Sparrow’s Nest: Harsh message for noisy awards show crowds from event veteran

Sparrow's Nest

‘After being in lockdown for several years we are bursting to get back out and celebrate’

Sparrow’s Nest Readers’ Topic: I am new to the Australian industry arriving recently from the UK. I have been very fortunate to attend recent Award shows and celebrate Agency of the Year nominations. Is it normal for the audience to celebrate heavily and talk throughout the ceremony? I was embarrassed by my work colleagues however did not know how to address their behaviour.

What a great question and so timely, I am so glad this topic has been raised in Sparrow’s Nest. I have vented my frustration regarding audience behaviour in the past however during covid with the lack of events it has not raised its ugly head. However, as you say we are back in the swing of things with awards season and end-of-year events, and it is super busy from an event perspective.

Unfortunately, this is normal Aussie behaviour and it is not pretty, although, I do understand some of the reasons.

After being in lockdown for several years we are bursting to get back out and celebrate. That could be Agency of the Year, a major industry event for charity, or an end-of-year Christmas event. We are social animals, particularly in advertising and I also love networking and celebrating with colleagues/industry friends.

Add alcohol and you have the perfect ingredients for loud disrespectful behaviour, call me old-fashioned however show some manners … be respectful and quiet.

I can also relate to how do we address this difficult situation; I was disappointed in myself recently when I did not speak up and asked the table to be quiet and listen to the MC/speeches at a recent charity event.

As attendees, we must take responsibility for our actions, and the more people in attendance I think the harder it is to control. As an example, if you have 250/300 people it is easier to manage than say 700 or 1,000.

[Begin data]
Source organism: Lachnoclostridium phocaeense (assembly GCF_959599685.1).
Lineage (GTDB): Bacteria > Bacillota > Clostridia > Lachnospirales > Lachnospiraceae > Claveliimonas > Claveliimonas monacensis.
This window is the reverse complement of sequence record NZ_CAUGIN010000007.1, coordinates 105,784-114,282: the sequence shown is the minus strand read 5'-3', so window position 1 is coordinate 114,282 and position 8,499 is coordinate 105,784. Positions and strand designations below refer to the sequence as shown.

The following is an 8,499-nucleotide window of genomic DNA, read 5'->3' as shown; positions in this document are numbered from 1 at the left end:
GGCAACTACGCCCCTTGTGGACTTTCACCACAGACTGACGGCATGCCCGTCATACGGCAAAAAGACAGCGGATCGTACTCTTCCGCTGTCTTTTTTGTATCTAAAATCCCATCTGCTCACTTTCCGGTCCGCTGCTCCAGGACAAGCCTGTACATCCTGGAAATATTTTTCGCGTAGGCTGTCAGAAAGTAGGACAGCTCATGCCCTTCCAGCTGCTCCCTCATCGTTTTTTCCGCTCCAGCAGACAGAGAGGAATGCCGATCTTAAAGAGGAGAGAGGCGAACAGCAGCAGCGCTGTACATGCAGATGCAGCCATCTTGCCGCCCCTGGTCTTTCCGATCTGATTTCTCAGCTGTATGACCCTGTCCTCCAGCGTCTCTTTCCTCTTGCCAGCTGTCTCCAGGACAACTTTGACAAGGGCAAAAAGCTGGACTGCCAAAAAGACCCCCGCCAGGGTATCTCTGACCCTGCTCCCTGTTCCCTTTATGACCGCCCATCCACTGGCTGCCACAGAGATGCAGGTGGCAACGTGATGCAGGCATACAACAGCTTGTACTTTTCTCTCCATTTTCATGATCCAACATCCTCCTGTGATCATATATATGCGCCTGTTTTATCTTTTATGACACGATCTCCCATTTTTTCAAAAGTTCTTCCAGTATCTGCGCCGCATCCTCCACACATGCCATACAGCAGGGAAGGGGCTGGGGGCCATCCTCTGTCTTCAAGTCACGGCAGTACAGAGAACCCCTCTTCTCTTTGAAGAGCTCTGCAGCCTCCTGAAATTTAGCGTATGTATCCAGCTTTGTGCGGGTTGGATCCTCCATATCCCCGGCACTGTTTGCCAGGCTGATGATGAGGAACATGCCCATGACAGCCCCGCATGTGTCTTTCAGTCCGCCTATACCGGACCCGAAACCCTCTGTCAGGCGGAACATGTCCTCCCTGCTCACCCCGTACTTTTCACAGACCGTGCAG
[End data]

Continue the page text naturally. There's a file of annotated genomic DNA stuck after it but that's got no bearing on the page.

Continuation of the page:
With a larger crowd herd mentality kicks in and if other people in the audience are chatting you see the whole room join the group bad habit.

Event organisers and the companies holding the events must also take some responsibility for audience engagement and behaviour. If you have a long skinny venue with limited big screens or a sub-par sound system you are not helping your cause. As an example, if you are on a table of 10 people, say table 90+ at the far back of the venue with no visibility of the stage and a crap sound system of course you are going to chat throughout the proceedings.

Add in a passive host/MC who cannot manage or control the room, and you are encouraging the audience to lose concentration and engagement. Also considering the elephant in the room … that some audience attendees might be both tipsy and on Mexican marching powder, you better keep the show super engaging plus short and sweet!

Now do not get me wrong I don’t want to sound like a grumpy old man, Sparrow’s Nest loves a good award show or end-of-year celebration just as much as the next person, however, please have some manners.

When the speeches or presentations are on, show some respect and be considerate. Imagine if you were up on stage and 1,000 people talked throughout your speech. Plus, you and I need to be stronger and tell our colleagues and fellow table occupants to be quiet during the speeches, we can chat and catch up after the official proceedings. Obviously, we can blame other factors, but the more I think about it we as an industry need to be more respectful and take responsibility for our own actions … please shut the fuck up!

Read more Sparrow’s Nest columns here.

Greg encourages Sparrow’s Nest reader feedback and topic ideas. Contact the Birdman via [email protected].

Greg Graham is a Mediaweek contributing editor.

To Top